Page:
Michael Pasquarello III
Eerdmans, 288 pages
Many of us who are preaching in this season of pandemic are flailing at methods, grasping for measures of effectiveness. All the rules we have followed – of structure, technique, delivery, relevance and more – seem vulnerable at best, and inconsequential at worst. “The Beauty of Preaching” is a timely reminder that our work is not primarily practical; nor is it to please the “audience” of listeners. Instead, as Michael Pasquarello lays out in the introduction:
“If by the Spirit’s love our life and words are graced with the beauty of Christ’s suffering and death on behalf of the world, then the ‘attractiveness’ of our preaching does not rest primarily on decorating, dressing up, and making sermons ‘pretty.’ I am convinced that the beauty of preaching is found in its blessed uselessness. By this I mean preaching with no purpose other than delighting in the truth of God.”
One of the gifts of this book in our liminal season is the reminder of the longer arc of the history of preaching. Pasquarello names his own presumptions: how he had grown accustomed to preaching that “aimed to instruct and persuade, to teach and move, to explain and motivate.” He shares many preachers’ concerns about finding a “hook” to make the sermon work or entertain.
As he focuses on entering into God’s beauty and seeking humbly to convey it, Pasquarello returns to three seminal preachers of earlier ages: Saint Augustine, John Wesley and Martin Luther. His review of the passion of Wesley and scriptural focus of Luther are solid and timely. But it is his review of Augustine’s preaching that most resonates. Augustine, he reminds us, was arguably Rome’s most highly revered and popular rhetorician of his day. Not only did Augustine wholeheartedly pursue the intellectual and moral wisdom of the ancients, he also mastered the influential art of oral rhetoric. I cannot help but perceive this from my vantage point in Los Angeles, where the highly refined art of Hollywood production has enormous impact — not just in content or popularity, but also in what we prioritize as valuable.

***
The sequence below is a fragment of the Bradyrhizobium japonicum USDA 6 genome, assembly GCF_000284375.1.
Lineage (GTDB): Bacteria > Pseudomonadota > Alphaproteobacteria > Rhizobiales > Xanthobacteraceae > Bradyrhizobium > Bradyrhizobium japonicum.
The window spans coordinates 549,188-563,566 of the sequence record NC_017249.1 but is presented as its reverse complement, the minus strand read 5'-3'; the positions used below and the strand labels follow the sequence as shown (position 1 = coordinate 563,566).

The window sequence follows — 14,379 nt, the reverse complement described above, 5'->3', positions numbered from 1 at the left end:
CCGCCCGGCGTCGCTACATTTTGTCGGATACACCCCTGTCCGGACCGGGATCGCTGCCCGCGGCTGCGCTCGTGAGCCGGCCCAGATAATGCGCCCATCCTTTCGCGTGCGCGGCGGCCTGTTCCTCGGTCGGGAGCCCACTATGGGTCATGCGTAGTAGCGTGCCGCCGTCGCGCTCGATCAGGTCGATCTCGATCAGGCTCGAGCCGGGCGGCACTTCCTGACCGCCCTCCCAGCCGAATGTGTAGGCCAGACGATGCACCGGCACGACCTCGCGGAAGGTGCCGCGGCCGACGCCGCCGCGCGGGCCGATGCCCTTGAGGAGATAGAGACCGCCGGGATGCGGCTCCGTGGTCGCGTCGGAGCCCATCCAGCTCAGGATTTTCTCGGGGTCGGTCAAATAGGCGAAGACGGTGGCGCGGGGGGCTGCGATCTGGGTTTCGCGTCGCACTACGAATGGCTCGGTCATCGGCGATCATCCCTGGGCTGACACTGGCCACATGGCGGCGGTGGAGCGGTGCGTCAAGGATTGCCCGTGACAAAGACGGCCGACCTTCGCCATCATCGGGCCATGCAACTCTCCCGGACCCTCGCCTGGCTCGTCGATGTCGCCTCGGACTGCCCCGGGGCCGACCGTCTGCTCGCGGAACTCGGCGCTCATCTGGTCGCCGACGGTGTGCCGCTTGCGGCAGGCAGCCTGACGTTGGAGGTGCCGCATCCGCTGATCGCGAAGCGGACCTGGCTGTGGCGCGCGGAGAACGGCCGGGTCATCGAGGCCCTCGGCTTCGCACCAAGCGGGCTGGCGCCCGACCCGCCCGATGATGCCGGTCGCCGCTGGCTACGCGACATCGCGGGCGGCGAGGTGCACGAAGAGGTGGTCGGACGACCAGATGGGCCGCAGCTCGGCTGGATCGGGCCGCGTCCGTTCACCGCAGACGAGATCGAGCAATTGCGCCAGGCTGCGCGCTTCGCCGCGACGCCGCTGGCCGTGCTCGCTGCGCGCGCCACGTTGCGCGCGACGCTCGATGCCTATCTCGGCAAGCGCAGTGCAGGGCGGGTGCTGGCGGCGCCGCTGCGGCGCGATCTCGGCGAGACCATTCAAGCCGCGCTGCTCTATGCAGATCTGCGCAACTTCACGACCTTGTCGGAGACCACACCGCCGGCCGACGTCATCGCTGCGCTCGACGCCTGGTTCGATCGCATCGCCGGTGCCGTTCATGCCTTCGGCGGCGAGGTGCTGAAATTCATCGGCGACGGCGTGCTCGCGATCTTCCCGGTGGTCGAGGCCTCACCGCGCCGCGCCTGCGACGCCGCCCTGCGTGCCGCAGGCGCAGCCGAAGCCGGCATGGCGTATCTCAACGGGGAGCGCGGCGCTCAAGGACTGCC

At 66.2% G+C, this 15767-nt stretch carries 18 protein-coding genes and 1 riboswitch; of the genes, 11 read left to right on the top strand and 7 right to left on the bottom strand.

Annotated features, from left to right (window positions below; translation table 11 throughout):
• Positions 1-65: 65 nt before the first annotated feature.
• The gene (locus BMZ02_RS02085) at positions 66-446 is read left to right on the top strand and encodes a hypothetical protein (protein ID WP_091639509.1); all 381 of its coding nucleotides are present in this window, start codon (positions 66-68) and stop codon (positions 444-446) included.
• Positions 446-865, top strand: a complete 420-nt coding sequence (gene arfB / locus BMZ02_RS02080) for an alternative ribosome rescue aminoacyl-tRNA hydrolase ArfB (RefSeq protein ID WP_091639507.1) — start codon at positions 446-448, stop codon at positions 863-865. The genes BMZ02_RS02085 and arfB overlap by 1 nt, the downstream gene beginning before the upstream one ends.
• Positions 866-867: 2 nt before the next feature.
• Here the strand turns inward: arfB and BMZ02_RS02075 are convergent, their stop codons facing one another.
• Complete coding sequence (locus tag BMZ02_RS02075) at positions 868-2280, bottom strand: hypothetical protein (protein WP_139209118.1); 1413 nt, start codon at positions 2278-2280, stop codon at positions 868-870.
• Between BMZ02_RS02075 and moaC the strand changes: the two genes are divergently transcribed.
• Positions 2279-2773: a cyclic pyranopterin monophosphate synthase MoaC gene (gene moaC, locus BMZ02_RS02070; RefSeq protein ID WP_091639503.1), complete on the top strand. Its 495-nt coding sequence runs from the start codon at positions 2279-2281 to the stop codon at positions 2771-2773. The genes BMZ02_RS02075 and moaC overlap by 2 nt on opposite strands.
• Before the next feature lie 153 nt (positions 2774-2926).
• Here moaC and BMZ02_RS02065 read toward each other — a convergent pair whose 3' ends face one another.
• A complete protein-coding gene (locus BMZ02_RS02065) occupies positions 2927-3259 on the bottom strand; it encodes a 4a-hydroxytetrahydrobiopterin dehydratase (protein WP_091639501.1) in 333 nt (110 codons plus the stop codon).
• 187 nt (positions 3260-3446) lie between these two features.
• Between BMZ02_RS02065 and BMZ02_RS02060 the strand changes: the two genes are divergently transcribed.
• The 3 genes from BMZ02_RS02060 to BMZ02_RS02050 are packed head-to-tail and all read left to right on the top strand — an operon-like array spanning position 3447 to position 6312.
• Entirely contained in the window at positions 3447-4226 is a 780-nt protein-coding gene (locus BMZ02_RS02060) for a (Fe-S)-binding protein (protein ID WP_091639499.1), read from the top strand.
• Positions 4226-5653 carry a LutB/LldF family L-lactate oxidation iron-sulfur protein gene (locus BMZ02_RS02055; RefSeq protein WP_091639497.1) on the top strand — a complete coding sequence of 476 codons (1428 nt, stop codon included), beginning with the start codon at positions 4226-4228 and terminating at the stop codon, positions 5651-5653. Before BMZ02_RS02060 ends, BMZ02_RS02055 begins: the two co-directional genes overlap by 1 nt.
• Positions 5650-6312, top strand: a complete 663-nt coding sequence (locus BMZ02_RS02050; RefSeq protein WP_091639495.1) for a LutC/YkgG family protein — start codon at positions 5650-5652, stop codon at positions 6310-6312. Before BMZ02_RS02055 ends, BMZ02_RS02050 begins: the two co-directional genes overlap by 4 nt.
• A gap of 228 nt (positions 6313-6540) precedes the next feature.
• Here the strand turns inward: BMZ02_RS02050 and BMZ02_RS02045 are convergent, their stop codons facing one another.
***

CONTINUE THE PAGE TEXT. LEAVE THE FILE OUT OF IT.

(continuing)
A result of Augustine’s conversion to the Christian faith was his confession of the vanity of intellectual achievement and limitations of human wisdom. As he subordinated the glory of his learning to the humility of the incarnation, and subjected the wisdom of this world to the “folly of God,” Augustine entered into a “cruciform way of life.” This, Pasquarello shares, compelled Augustine to begin “a new vocation in the use of words, a conversion from speaking to win the praise of people to speaking that gives praise to God.” For preachers today, this invitation to humility and service to God’s glory is a profoundly liberating word.
If there is a fault in this book, it is Pasquarello’s need to invoke numerous other scholars and historical citations to confirm his points. While they are instructive, the beauty of his own words points to God’s glory more effectively than the accumulation of others’ declarations. Greater simplicity would have served his message well.
But in the end, his message could not be more timely. As Pasquarello summarizes: “Freed by divine grace from our fears, self-interests, and anxious striving for control, we are caught up by the Spirit in offering our words and selves as a sacrifice of praise to God that is our eternal duty, desire, and delight. This is the beauty of preaching.”